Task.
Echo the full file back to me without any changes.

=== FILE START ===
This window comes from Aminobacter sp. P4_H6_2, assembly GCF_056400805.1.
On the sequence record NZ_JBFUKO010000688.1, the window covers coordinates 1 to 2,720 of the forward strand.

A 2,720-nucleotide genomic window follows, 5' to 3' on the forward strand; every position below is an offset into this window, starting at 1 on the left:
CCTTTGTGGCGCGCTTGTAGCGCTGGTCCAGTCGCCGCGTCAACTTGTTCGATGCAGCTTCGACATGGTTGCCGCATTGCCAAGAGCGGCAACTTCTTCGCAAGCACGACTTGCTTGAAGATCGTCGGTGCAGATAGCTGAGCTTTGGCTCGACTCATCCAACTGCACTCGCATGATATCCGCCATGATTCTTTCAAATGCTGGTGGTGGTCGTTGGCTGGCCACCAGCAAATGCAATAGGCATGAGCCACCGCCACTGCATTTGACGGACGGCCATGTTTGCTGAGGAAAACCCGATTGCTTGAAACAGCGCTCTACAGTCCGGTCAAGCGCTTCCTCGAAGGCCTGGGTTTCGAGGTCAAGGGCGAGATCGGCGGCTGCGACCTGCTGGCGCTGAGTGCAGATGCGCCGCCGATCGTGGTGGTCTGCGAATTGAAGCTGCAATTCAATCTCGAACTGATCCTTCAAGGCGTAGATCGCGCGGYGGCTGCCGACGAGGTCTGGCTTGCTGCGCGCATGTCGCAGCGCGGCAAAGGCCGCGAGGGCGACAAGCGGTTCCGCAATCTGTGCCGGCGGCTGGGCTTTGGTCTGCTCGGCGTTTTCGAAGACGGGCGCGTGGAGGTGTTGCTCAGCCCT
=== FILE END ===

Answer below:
This window comes from Aminobacter sp. P4_H6_2, assembly GCF_056400805.1.
On the sequence record NZ_JBFUKO010000688.1, the window covers coordinates 1 to 2,720 of the forward strand.

A 2,720-nucleotide genomic window follows, 5' to 3' on the forward strand; every position below is an offset into this window, starting at 1 on the left:
CCTTTGTGGCGCGCTTGTAGCGCTGGTCCAGTCGCCGCGTCAACTTGTTCGATGCAGCTTCGACATGGTTGCCGCATTGCCAAGAGCGGCAACTTCTTCGCAAGCACGACTTGCTTGAAGATCGTCGGTGCAGATAGCTGAGCTTTGGCTCGACTCATCCAACTGCACTCGCATGATATCCGCCATGATTCTTTCAAATGCTGGTGGTGGTCGTTGGCTGGCCACCAGCAAATGCAATAGGCATGAGCCACCGCCACTGCATTTGACGGACGGCCATGTTTGCTGAGGAAAACCCGATTGCTTGAAACAGCGCTCTACAGTCCGGTCAAGCGCTTCCTCGAAGGCCTGGGTTTCGAGGTCAAGGGCGAGATCGGCGGCTGCGACCTGCTGGCGCTGAGTGCAGATGCGCCGCCGATCGTGGTGGTCTGCGAATTGAAGCTGCAATTCAATCTCGAACTGATCCTTCAAGGCGTAGATCGCGCGGYGGCTGCCGACGAGGTCTGGCTTGCTGCGCGCATGTCGCAGCGCGGCAAAGGCCGCGAGGGCGACAAGCGGTTCCGCAATCTGTGCCGGCGGCTGGGCTTTGGTCTGCTCGGCGTTTTCGAAGACGGGCGCGTGGAGGTGTTGCTCAGCCCT